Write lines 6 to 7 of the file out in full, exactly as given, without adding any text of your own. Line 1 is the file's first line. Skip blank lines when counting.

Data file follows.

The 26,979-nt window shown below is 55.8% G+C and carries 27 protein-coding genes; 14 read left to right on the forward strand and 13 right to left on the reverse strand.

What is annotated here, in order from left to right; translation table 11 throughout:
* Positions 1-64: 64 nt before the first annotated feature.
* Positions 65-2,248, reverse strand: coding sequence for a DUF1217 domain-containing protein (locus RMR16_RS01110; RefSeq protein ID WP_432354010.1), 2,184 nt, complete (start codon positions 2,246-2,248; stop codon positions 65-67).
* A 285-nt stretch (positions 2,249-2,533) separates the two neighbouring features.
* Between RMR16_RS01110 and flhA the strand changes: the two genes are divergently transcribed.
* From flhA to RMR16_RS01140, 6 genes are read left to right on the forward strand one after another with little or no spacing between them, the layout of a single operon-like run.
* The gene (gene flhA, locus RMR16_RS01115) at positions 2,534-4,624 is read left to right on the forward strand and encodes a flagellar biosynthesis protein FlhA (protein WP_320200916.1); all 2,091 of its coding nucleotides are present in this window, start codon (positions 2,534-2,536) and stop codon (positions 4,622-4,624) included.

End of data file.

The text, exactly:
* Between RMR16_RS01110 and flhA the strand changes: the two genes are divergently transcribed.
* From flhA to RMR16_RS01140, 6 genes are read left to right on the forward strand one after another with little or no spacing between them, the layout of a single operon-like run.